Today I took a walk in the area of Buitenhof and Plaats (English Wikipedia and Dutch Wikipedia, respectively). The city is currently in the middle of a two year redesign of the “Plaats” area (which literally translates to “Place”).
I must admit I was slightly confused by new stone walkway area extending from the pedestrian area into the road (and bike path):
It’s a bit hard to see with the wet stone, but the entire area is now the same height, with the road and bike path disappearing. Here is a look from a bit further away:
But that is the city’s plan for the area. The official page which mentions the work that is going on and how long it lasts (denhaag.nl, in Dutch) states: “Hiervoor wordt het straatniveau overal gelijkgemaakt en […] de route langs de Hofvijver blijft wel te gebruiken voor taxi’s en bestemmingsverkeer (bijvoorbeeld om winkels te bevoorraden, parkeergarages te bereiken of te laden en te lossen).” Or, in English: The street will be made the same height in all places and the street pictured above will only be opened to taxis or local traffic (to supply stores, to reach parking garages or to unload or load supplies).”
Therefore at some point there will be fewer cars in the area so it will be less of an issue. But it looks a bit weird at the moment.
However, why do they have to use stones that don’t dry as quickly? You can see the difference in the second photo, with the old stones already drying after the latest rainfall (which makes them less slippery).
It will be interesting to see how it looks once the construction finally finishes later this spring.
Some kind soul created a memorial to Chuck Deely outside the Albert Heijn on the Grote Marktstraat:
Chuck Deely (Dutch Wikipedia) was an American street musician that was active in The Hague from the ’90s until his death on January 2017. I can’t believe it has been four years! There will never be anyone like him again.
He has been honored a few ways since his death, including a statue by Central Station:
The first thing I noticed was the blue wings of the bird, but the face at the top is just as stunning honestly. It never stops amazing me how graffiti (and poetry) just randomly appears in this city. Here’s some owl graffiti Marco and I found last year and here is a corona-related poem that appeared in the same area as Bristol last year.
This morning also saw a milestone in the Netherlands: First person in the Netherlands vaccinated against Covid-19 at 8:43 a.m. from nltimes.nl. The recipient was a 39-year old nursing home worker who works in Veghel, a town in the southern part of the Netherlands. Veghel was also where the first registered case of coronavirus was found last year, so the choice of where to administer the first vaccination is also symbolic.
As mentioned earlier, fireworks are banned this year to try and keep the number of hospital visits down. And this is not without good reason: Dozens of hospitals struggling to provide urgent care (from nltimes.nl). Part of the problem is that more and more health workers are out sick during this wave.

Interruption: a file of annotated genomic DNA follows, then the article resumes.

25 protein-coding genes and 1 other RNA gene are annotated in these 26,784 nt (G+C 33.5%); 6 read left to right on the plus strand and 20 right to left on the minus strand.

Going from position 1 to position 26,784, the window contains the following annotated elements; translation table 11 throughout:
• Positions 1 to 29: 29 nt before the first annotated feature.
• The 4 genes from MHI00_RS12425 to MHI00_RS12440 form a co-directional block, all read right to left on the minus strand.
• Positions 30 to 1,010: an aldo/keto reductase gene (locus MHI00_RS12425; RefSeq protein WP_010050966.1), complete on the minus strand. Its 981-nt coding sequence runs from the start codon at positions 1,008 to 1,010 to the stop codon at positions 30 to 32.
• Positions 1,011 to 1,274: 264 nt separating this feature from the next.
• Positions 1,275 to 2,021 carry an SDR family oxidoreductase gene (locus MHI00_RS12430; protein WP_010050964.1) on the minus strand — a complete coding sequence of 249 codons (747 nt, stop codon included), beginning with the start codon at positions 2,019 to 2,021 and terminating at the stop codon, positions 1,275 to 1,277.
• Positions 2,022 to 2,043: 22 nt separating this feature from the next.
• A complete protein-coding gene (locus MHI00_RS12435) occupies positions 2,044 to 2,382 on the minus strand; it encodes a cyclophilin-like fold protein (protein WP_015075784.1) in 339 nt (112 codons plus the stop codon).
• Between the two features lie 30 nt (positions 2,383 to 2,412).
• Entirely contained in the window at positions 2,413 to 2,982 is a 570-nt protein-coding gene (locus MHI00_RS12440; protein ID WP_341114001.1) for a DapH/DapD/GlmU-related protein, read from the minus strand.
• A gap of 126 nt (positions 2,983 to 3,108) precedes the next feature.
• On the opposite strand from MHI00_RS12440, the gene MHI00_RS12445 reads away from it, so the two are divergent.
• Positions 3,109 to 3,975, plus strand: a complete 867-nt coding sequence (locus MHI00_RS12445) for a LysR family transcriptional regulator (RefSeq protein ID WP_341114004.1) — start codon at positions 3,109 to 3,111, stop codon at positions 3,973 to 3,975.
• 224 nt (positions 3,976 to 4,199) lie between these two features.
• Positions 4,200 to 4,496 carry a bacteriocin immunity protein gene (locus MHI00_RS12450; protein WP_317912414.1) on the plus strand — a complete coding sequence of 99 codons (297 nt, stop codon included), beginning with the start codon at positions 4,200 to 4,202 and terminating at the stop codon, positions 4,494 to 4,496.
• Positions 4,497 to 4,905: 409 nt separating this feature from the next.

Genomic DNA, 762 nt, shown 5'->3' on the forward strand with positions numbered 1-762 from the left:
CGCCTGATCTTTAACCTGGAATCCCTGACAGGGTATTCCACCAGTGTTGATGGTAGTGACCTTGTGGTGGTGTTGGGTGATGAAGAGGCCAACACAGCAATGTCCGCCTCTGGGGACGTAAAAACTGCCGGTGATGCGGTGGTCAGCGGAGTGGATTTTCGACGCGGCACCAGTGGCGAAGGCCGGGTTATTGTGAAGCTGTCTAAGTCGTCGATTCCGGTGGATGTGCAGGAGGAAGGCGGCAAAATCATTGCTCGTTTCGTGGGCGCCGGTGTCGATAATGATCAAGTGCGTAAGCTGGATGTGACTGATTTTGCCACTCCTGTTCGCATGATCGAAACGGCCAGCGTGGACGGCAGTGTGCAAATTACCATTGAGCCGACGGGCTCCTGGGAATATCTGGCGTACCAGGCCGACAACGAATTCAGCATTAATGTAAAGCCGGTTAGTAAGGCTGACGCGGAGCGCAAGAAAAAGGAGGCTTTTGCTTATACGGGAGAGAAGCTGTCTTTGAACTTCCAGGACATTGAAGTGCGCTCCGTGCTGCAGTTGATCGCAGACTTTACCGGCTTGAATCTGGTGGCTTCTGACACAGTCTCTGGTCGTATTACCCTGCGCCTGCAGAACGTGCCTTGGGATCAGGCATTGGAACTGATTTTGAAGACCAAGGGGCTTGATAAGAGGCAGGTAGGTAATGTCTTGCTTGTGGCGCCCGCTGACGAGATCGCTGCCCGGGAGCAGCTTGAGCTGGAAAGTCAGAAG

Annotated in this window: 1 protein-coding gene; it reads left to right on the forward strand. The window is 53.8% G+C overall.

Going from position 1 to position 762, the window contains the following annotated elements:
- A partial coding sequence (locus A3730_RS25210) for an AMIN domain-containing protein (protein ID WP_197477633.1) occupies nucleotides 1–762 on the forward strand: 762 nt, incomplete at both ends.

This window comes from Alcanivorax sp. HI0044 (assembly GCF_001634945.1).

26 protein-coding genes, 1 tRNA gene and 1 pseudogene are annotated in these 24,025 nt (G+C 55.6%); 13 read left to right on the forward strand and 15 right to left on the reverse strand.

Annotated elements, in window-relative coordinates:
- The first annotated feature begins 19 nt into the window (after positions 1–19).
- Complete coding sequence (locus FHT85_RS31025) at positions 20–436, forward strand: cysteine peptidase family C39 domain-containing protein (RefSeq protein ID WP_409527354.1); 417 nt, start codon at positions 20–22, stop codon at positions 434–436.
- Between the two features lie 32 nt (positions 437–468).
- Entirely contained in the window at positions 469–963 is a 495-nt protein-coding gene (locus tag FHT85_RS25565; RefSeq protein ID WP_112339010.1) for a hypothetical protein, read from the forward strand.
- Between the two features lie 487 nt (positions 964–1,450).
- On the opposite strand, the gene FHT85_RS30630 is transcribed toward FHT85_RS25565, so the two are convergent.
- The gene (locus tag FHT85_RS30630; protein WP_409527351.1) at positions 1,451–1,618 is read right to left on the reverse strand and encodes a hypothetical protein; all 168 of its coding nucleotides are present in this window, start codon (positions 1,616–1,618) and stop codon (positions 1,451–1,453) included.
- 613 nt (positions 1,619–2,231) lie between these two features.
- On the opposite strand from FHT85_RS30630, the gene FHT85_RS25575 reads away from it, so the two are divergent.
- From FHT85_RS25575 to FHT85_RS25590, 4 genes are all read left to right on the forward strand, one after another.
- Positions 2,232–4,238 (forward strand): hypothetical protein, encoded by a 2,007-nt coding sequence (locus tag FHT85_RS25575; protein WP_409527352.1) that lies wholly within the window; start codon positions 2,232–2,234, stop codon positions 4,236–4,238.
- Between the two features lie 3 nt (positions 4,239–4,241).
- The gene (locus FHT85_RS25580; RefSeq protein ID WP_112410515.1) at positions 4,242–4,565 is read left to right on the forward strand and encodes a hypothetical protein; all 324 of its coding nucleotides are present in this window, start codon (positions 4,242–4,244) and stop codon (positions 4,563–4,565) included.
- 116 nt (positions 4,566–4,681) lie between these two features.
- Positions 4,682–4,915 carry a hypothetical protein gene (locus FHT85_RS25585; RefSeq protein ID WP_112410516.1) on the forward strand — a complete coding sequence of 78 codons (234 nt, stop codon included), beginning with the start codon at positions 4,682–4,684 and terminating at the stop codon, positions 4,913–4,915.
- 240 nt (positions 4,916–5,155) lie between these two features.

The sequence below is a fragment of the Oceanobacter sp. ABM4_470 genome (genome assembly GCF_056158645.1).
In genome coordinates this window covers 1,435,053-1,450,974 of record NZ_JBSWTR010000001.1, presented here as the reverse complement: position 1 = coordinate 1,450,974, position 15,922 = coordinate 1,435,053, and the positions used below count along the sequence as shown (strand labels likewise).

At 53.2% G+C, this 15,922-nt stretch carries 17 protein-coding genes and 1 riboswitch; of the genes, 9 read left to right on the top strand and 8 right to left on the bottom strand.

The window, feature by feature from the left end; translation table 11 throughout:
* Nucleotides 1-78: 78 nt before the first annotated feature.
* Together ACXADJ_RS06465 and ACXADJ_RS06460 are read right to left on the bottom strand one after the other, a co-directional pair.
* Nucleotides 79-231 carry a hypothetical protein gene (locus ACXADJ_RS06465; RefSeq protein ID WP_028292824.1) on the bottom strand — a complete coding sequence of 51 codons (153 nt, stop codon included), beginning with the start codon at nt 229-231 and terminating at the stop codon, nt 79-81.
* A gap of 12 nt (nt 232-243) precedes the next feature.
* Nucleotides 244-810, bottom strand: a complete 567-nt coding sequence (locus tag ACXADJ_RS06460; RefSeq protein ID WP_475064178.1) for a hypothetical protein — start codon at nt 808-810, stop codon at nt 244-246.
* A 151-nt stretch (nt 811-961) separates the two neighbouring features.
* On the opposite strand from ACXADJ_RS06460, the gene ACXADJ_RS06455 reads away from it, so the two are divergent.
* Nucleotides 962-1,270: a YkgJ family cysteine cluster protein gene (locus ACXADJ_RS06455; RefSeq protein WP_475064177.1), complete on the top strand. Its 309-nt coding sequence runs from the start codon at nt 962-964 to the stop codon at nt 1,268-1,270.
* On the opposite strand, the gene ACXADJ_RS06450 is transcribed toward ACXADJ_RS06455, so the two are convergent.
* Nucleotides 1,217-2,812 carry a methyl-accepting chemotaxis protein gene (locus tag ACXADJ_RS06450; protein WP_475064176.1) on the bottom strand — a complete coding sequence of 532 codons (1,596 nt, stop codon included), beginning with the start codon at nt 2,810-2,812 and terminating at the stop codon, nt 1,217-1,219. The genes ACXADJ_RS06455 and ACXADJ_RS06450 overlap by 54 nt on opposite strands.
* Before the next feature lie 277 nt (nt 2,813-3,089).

But – The Hague is currently breaking records for the most fireworks turned in! Since you can’t purchase fireworks this year, and you aren’t allowed to legally store it anywhere, a lot of Dutch cities came up with the idea of a few days where citizens could safely turn in their fireworks – even the highly illegal kind – without fear of punishment. At the end of the second day, 600 kilo (1,322 pounds) had been turned in. Ruim 600 kilo vuurwerk ingeleverd bij inzamelactie in Den Haag (nos.nl, article in Dutch).
Above: fireworks from last year.
Random news: I read on indebuurt.nl that a new donut shop was closing before I even got a chance to try it: Deze zaken in Den Haag gaan niet meer open in het nieuwe jaar (article in Dutch). It’s on page 8 of the article. The name was Daddy Donuts Churros Cartel. Donuts and churros – what more could you ask for, really?
Finally, if you have no idea what to do today you can check out Goodbye 2020, a free online streaming event that will last from tomorrow afternoon through the night, with about 40 Dutch artists. Free online festival to entertain youth on New Year’s Eve, from nltimes.nl. The Dutch government donated 1 million euros to the cause with the hopes of keeping youth off the streets tomorrow night, and instead at home watching the various streams. We’ll see if it works. (However, I’m not entirely sure if you can access the streams from outside the Netherlands.)
Take a look at the Christmas lights at the Grote Markt (denhaag.com in English). Grote Markt is usually a popular bar/club hangout with an active nightlife. Things are of course pretty quiet these days, although the restaurants are still open for takeout or delivery.
The church tower in the background is the Grote Kerk (Wikipedia).